So open your imagination, if you retired from your industrialist job today, how would you spend your time? What matters to you? What space would you love to create and occupy? What is your purpose has gone from multiple choice to long answer creative. What purpose do you imagine for your life?
How many REALLY good life coaches can you name? What sets them apart from the thousands of other coaches out there? What do you love about your coach?
A friend of mine is fond of saying, “In Vancouver, you could throw a rock in any direction and hit a coach.” Please do not try this at home. The point is, with coaches seemingly everywhere these days, how do you distinguish between the good and the bad? More importantly, with so many options available, how do you determine the best fit for YOU?
Does your coach have relevant training? There are coaching “Schools” which are handing out “Certifications” to anyone with a mere weekends worth of training. The flood of under qualified people into the industry is not doing anything to help the credibility of the field. The top institutions offer programs that a year or more in length, and some of them are backed by major universities.
Is your coach credentialed by the International Coach Federation, or other recognized body? If they are, it means they have documented their hours, have undergone live coaching exams in front of a panel, and are bound by a code of conduct.
What relevant life experience does your coach have? I mean, no one is saying that there isn’t at least one coach out there who is 20 years old and whose first job is coaching. For my money though, I’d rather bet on someone who has had time to have more than one job, start another business, and has tasted failure at least once.
How have they helped other clients? Were you referred by someone who has been a client? How were they helped?
Are you looking for a coach or a consultant? It happens so often that someone is looking for a “coach” with a very specific set of experience in their vertical. You know, someone who can help me integrate my custom software systems… Rule of thumb, if you are looking for someone who has more specialized knowledge in YOUR own field than you do, that is a consultant. Consultants tell. Coaches ask.
Is your coach offering an experience that is unique to YOU? So many coaches offer the same brand of over-the-phone sessions. Now I am not saying that this industrial style can’t be helpful on some occasions, but as the industrial age draws to a close, less clients are looking for an experience that is efficient and easy, and more are looking for an experience that is effective and personal!
What is the difference between planning and preparation? Planning is rule based, preparation is principle based. The easiest place for me to apply this is this is as a sailor. Above you will see a rough itinerary for our recent trip to Greece. Everything at sea is subject to wind, and if there are three parts to setting ourselves up for success:
Just an Idea
Success Secret 1) Is having realistic expectations. The boat can only travel so far in a day, and how far that is depends as much on the wind as it does on our ability to make use of the wind.
Success Secret 2 Is proper planning. If you take a train in Switzerland, all you need is planning. Do you know someone who is always late because “traffic” How many times do you have to encounter traffic before it ceased to be unforseeable, and becomes something you prepare for by leaving yourself a few extra minutes? The other part is the preparation and setting ourselves up for success. We have multiple harbors which could end up being our final destination for the night. We have done our homework. We know what we would like to accomplish, the likely hood of that happening, and how to pull it off.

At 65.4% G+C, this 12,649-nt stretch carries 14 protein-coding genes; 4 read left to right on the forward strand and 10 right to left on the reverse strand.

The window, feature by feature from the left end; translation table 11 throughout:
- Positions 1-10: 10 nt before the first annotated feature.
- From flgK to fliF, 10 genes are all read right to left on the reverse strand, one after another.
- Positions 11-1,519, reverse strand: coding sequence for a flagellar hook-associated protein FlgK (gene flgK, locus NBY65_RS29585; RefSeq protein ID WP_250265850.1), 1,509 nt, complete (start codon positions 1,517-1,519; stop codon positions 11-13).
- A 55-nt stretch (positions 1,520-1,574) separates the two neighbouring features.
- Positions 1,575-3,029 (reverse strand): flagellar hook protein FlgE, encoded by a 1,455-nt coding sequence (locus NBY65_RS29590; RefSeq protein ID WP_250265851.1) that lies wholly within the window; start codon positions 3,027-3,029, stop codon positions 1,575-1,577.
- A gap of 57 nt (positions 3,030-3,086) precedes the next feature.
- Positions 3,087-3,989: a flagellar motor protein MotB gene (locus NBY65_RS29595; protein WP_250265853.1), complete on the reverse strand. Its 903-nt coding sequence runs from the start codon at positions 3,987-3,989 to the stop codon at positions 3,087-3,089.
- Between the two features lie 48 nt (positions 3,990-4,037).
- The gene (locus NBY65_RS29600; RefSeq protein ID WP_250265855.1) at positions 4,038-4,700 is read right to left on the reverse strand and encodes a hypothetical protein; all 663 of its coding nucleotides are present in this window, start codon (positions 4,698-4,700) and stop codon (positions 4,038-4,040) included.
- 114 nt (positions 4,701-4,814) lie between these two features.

Success Secret 3 Is proper preparation. In sailing it is important to delineate between planning and preparation. A plan is, we think we will be in port at Ithaka on Wednesday around 1800. Preparation is the having enough food and water that we will be comfortable if we have to anchor somewhere less civilized. Perhaps a storm blows in, and we can shelter it out in a quiet cove, because we were prepared. It is the decades of collective sailing experience we have which will keep up us from getting in trouble with weather, or rocks. It is understanding what can go wrong, and knowing what you can do to prevent it.
In writing, as with many creative pursuits, I am convinced that MORE is MORE. What I am not saying is that more writing always equals better writing. What I am saying is that more writing makes a better writer.
When I was taking classes in grad school, the professor told a story that forever changed how I value the creative process. An pottery teacher split her class down the middle, and graded one half on the quality of their best work for the year. The other half was to be graded based on the …this part is a little hard to believe but stay with me… the weight of what they created. What shocked me about this experiment, and what still rankles my inner perfectionist today, is that MOST of the best work was on what I’ll confess I think of as the sloppy side. The students concerned with volume, were free to experiment, to learn, and to play.
It was disconcerting for me to learn that artistic creativity was not a place where the old expression “LESS is MORE” applies. Old habits die hard, and I am still working to waste less and less of my energy taking refuge in the perfectionist idea that I’ll share it when I am “finished” writing it. Or that I will begin writing when I am “finished” thinking it through.
In her book Bird by Bird, Anne Lamott writes:
Almost all good writing begins with terrible first efforts. You need to start somewhere. Start by getting something—anything—down on paper. What I’ve learned to do when I sit down to work on a shitty first draft is to quiet the voices in my head
This too, is part of my lesson to learn while moving, rather than sitting and waiting for the answers to come. And if I share along the way, I open myself up to all kinds to readers messaging with unique contributions, insightful questions, and helpful suggestions.
Even as I am writing this, I am battling against the idea that I can post this without first learning the name of the pottery teacher. But I have reached out to Loren Wilkninson, who first told me the story, and perhaps HE will remember.
My challenge to myself and to you for this year, is to write everyday, or at least everyday that you can. I am not expecting that all of my work will be award winning, but I am hoping to write more quality on volume than on perfectionism. Let’s find out!